Fat has gotten a bad rap over the years, so you might think that Kobe beef would be bad for you because of its especially high levels of marbled fat. It almost contains more white fat than red-colored meat! Luckily, it may be a myth that eating fat makes you fat. A 2010 study of over 340-thousand individuals found no association between saturated fat consumption and heart disease, and studies on low-fat diets have failed to link decreased fat intake with weight loss. 

Not only that, but the specific type of fat found in Kobe and Wagyu beef might actually be good for you. A 2016 study explains that meat "plays a pivotal role in a nutritious diet," and the fats found in Kobe and Wagyu beef are especially nutritious. They have a higher concentration of monounsaturated fatty acids and oleic acid as compared to meats with less marbling and intramuscular fat. These components may work together to reduce the risk of cardiovascular disease while decreasing LDL (or "bad") cholesterol. 

Kobe fat has a lower melting point, so it literally melts in your mouth

Have you ever had a steak with a chewy piece of fat? It's not very palatable, that's for sure! Luckily, it's unlikely you'd run into that problem with Kobe beef. The marbled fat's high percentage of monounsaturated fatty acids in Wagyu beef actually lower its melting point to below human body temperatures, creating a flavorful, softer beef fat that literally melts in your mouth as you eat it.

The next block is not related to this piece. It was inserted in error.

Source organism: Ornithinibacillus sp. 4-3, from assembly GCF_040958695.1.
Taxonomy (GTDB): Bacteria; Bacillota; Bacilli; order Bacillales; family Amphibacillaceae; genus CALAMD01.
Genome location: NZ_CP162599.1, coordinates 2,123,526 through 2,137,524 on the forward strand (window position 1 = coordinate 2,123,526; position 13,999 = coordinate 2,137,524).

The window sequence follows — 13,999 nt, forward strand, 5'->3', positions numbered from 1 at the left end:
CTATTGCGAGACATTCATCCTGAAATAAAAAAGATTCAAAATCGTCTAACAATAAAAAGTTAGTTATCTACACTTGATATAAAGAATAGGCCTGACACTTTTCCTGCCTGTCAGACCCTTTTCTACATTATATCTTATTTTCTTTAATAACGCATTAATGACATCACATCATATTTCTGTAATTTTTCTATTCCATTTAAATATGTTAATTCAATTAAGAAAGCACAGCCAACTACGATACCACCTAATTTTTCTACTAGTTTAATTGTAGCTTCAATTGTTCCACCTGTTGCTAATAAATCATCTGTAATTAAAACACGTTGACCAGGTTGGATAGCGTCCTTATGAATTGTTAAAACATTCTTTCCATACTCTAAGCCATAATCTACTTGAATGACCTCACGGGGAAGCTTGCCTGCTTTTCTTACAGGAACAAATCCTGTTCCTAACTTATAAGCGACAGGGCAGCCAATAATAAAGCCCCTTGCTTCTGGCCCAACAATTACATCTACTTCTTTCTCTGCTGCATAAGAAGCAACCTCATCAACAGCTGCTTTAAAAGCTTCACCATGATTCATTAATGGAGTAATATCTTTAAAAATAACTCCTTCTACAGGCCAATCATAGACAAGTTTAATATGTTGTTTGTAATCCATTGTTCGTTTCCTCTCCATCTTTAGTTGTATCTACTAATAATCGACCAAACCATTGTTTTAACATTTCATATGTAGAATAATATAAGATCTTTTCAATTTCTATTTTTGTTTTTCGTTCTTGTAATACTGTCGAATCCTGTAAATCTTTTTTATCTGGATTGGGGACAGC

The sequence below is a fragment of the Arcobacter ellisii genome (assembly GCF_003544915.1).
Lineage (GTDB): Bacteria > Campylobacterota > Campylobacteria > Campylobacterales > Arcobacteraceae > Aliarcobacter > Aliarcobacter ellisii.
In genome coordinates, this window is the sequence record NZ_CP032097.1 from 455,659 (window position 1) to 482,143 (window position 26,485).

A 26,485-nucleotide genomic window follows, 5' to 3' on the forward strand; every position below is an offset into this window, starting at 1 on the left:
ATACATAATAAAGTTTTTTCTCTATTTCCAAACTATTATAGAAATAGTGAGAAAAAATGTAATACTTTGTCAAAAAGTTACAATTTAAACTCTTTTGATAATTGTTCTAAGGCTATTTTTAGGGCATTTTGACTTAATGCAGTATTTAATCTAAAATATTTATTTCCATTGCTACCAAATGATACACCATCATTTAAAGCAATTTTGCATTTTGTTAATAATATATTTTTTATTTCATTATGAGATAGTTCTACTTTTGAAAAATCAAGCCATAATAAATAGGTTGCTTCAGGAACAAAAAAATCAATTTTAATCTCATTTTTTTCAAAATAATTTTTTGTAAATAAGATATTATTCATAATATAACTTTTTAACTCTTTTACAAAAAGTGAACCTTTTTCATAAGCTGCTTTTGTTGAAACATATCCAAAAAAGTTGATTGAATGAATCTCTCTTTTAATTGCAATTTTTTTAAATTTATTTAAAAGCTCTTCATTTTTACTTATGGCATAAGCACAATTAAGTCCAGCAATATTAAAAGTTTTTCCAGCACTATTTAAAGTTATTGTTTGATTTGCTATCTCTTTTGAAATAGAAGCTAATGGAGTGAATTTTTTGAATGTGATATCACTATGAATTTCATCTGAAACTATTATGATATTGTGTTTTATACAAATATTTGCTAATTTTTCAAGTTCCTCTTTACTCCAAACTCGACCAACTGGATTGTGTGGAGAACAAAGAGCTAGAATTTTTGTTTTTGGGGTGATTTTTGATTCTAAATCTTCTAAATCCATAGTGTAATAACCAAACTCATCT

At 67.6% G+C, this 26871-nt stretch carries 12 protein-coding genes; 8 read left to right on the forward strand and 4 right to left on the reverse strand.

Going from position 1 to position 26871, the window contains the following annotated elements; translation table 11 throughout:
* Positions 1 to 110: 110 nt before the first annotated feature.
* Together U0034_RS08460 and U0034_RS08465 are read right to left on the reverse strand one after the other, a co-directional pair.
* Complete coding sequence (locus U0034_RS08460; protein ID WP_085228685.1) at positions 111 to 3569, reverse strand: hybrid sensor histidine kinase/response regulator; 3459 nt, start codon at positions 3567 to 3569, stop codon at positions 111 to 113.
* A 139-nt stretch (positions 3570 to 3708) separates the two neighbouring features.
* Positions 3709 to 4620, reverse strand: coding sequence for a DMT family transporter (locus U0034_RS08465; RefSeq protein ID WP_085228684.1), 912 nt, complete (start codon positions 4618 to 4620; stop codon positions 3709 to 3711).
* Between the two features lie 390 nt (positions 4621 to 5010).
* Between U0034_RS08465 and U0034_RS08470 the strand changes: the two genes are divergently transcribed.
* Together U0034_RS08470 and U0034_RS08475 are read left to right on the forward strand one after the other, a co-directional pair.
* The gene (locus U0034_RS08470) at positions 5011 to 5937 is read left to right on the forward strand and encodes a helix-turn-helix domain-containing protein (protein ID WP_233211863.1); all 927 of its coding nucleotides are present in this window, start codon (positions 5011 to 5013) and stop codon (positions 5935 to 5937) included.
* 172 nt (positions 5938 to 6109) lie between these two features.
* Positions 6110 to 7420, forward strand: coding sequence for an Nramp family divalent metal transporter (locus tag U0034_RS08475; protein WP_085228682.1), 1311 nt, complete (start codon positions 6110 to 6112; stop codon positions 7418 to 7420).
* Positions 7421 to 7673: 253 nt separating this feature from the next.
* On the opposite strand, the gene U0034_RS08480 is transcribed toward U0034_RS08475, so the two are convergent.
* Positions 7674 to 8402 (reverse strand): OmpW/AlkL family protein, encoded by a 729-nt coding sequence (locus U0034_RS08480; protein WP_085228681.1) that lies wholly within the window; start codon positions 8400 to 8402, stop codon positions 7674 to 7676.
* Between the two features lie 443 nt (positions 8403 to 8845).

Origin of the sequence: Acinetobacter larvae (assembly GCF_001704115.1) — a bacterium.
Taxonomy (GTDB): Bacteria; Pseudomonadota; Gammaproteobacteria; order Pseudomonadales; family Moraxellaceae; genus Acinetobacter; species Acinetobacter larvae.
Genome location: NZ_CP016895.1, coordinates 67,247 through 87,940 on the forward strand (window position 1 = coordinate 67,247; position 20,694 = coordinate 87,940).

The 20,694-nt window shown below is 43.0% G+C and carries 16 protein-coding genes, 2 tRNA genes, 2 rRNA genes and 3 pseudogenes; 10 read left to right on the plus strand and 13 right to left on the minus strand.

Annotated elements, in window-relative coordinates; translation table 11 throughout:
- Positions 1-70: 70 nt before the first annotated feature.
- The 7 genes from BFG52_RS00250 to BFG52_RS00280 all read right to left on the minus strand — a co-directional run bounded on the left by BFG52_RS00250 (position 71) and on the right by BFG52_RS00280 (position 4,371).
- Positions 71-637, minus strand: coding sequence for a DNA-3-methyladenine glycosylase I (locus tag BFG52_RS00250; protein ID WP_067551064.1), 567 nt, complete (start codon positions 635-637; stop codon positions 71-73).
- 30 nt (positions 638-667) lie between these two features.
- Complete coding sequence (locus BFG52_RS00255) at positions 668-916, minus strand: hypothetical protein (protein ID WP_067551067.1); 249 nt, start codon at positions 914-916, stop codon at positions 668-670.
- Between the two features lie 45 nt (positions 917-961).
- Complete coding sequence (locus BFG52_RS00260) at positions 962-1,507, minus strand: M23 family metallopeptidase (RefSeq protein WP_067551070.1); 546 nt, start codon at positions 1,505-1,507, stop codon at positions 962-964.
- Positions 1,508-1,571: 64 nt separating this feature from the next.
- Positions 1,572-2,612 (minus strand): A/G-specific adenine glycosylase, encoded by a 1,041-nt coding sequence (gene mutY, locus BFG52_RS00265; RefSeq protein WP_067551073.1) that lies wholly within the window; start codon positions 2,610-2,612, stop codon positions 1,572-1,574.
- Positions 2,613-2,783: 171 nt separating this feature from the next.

Kobe beef fat melts at 77 degrees Fahrenheit. By comparison, regular beef fat starts to render at between 130 to 140 degrees (according to Amazing Ribs), and the process can take hours when the beef is held at these temperatures. Because the fat in Kobe beef is evenly dispersed throughout the meat and isn't just contained in a fat cap on top of the steak, that low-temperature melting point has amazing consequences. It gives the meat a buttery flavor and texture that's really hard to beat.

Kobe beef won't taste as good if you eat it as a steak

We've spent a lot of time talking about how Kobe beef has a higher-than-normal fat content, which is the main reason the meat has such a distinct flavor and aroma. Unfortunately, it is possible to have too much of a good thing, and you definitely wouldn't want to eat an entire Kobe beef steak. The fat would be too filling and rich, and you'd start to feel sick halfway through the meal.

Bon Appetit advises serving thinly-sliced Kobe beef in small, three- to four-ounce portions. Try cooking it for traditional Japanese dishes like sukiyaki or shabu shabu, one-pot meals that cook the fatty beef to rare temperatures. These dishes contain flavored broths, vegetables, and rice or noodles to deliver the full benefit of the rich beef without overloading your taste buds. Plus, it helps keep the costs down to a reasonable price; considering that Kobe beef costs about $150 a pound, it's more affordable to buy it by just an ounce or two.

How are Kobe beef raised? Not by eating grass.

You might be wondering about the rumors of ranchers who feed their Kobe beef beer and give the cattle daily massages. While that treatment is not exactly true (though those things may occur in some small numbers), it may make you wonder how Kobe beef is raised to get such high levels of marbling. It's not by eating grass, as grass-fed beef have much less fat overall and considerably less intramuscular fat.